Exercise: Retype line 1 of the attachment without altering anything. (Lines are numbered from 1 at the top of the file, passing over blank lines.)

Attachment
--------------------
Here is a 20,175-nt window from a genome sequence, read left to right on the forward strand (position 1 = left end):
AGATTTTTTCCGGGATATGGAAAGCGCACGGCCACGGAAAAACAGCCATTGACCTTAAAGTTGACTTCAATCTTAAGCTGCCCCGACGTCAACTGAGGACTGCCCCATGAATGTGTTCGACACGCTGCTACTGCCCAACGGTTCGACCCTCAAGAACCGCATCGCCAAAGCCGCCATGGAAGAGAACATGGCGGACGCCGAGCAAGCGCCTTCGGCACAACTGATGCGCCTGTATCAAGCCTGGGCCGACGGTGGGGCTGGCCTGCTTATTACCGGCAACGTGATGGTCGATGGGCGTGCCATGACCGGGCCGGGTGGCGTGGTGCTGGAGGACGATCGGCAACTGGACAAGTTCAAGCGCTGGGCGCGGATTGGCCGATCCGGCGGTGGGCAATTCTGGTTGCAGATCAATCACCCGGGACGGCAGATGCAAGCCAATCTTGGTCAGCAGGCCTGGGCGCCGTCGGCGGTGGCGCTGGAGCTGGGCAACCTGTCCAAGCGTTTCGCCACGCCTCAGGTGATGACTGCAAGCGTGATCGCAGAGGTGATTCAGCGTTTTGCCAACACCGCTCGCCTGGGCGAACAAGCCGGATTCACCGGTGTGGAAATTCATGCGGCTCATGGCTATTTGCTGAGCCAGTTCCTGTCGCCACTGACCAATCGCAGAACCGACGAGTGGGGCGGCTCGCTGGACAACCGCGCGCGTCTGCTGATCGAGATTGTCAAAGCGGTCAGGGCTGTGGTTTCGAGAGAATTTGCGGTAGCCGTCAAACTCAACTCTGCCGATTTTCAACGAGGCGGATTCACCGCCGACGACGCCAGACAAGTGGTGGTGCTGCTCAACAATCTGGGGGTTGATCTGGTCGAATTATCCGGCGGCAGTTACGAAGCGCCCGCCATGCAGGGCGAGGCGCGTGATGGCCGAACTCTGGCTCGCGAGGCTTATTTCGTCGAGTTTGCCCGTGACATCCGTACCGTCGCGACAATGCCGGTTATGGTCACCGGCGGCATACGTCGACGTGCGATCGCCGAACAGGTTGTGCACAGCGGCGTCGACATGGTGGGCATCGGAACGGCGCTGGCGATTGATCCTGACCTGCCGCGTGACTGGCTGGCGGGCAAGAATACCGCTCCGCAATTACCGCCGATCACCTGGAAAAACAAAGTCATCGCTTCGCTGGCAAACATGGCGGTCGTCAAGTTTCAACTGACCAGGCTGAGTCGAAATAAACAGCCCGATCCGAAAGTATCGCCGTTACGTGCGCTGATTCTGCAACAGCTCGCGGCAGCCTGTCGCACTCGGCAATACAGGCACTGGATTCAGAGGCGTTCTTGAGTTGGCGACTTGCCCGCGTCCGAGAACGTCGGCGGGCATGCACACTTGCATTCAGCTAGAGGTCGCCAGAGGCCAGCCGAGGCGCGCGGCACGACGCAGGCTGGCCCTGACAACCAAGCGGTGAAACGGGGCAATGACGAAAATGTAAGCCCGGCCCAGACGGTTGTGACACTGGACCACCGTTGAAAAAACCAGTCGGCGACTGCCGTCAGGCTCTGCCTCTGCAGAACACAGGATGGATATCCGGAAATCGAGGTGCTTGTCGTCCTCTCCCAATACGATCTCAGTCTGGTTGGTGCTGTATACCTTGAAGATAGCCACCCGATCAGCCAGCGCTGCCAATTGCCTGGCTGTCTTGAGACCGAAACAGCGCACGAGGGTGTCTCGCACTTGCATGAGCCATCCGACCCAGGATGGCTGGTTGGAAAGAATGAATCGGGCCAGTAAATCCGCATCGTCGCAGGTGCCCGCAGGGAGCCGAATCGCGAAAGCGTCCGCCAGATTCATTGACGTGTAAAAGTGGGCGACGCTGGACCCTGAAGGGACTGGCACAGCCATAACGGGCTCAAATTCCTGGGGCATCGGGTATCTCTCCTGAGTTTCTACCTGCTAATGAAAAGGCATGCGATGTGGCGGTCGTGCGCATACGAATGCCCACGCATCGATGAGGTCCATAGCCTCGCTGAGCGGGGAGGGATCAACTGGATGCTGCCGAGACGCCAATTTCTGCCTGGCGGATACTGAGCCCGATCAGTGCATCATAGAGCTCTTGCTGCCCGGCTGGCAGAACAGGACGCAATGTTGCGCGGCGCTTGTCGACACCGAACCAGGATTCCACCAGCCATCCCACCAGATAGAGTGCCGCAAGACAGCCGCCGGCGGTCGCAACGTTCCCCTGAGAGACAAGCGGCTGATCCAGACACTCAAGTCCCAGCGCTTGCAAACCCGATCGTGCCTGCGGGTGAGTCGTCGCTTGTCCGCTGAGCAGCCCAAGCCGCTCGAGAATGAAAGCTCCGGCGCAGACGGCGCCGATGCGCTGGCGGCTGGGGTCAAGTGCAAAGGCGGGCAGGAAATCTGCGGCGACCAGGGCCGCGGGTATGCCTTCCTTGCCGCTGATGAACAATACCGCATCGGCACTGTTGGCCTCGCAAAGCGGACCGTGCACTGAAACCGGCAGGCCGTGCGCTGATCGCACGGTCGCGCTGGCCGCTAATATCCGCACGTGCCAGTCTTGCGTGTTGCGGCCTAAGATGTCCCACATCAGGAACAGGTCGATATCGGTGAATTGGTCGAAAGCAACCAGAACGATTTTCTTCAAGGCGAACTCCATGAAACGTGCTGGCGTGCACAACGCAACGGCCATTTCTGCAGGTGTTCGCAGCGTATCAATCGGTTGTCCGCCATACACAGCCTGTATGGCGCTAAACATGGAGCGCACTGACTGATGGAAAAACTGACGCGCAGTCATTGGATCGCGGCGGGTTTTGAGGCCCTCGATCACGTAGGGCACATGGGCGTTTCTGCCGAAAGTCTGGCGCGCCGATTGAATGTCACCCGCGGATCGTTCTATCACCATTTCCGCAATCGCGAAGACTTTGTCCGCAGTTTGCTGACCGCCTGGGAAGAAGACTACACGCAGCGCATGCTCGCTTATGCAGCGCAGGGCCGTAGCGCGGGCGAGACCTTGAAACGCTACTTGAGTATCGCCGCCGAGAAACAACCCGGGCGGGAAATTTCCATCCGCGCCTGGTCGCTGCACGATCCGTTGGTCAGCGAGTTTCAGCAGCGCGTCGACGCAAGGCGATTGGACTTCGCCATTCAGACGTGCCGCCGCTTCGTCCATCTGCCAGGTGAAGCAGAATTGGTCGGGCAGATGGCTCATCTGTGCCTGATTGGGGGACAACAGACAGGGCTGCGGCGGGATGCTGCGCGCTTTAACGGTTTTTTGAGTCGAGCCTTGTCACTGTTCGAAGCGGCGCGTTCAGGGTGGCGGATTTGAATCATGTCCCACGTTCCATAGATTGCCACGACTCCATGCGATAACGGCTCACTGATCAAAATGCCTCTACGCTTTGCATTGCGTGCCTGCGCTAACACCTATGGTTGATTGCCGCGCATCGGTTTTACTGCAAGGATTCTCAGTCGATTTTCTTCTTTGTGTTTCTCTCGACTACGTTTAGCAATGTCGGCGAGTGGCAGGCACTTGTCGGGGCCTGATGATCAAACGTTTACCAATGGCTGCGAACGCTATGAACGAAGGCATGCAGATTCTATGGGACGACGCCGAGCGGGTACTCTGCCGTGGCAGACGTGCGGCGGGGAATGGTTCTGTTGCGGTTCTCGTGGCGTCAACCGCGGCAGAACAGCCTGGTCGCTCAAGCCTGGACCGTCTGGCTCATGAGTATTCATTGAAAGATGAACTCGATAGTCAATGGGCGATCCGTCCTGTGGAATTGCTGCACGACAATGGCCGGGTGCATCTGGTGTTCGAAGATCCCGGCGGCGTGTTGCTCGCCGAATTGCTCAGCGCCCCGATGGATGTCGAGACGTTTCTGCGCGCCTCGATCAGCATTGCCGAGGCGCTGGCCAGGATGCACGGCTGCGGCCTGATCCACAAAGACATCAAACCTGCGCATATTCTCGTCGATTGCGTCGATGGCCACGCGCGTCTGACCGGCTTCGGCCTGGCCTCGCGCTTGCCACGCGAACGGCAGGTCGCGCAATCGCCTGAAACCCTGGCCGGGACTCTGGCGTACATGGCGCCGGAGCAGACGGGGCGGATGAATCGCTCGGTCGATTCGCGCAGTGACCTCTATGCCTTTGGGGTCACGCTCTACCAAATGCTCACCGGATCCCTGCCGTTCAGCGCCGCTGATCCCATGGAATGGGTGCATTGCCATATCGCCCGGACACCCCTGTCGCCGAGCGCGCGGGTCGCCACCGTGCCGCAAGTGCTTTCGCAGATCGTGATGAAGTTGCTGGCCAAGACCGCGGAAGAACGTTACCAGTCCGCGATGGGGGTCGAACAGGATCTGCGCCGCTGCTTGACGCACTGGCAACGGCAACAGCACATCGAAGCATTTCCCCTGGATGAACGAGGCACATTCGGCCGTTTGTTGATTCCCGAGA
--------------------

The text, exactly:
Here is a 20,175-nt window from a genome sequence, read left to right on the forward strand (position 1 = left end):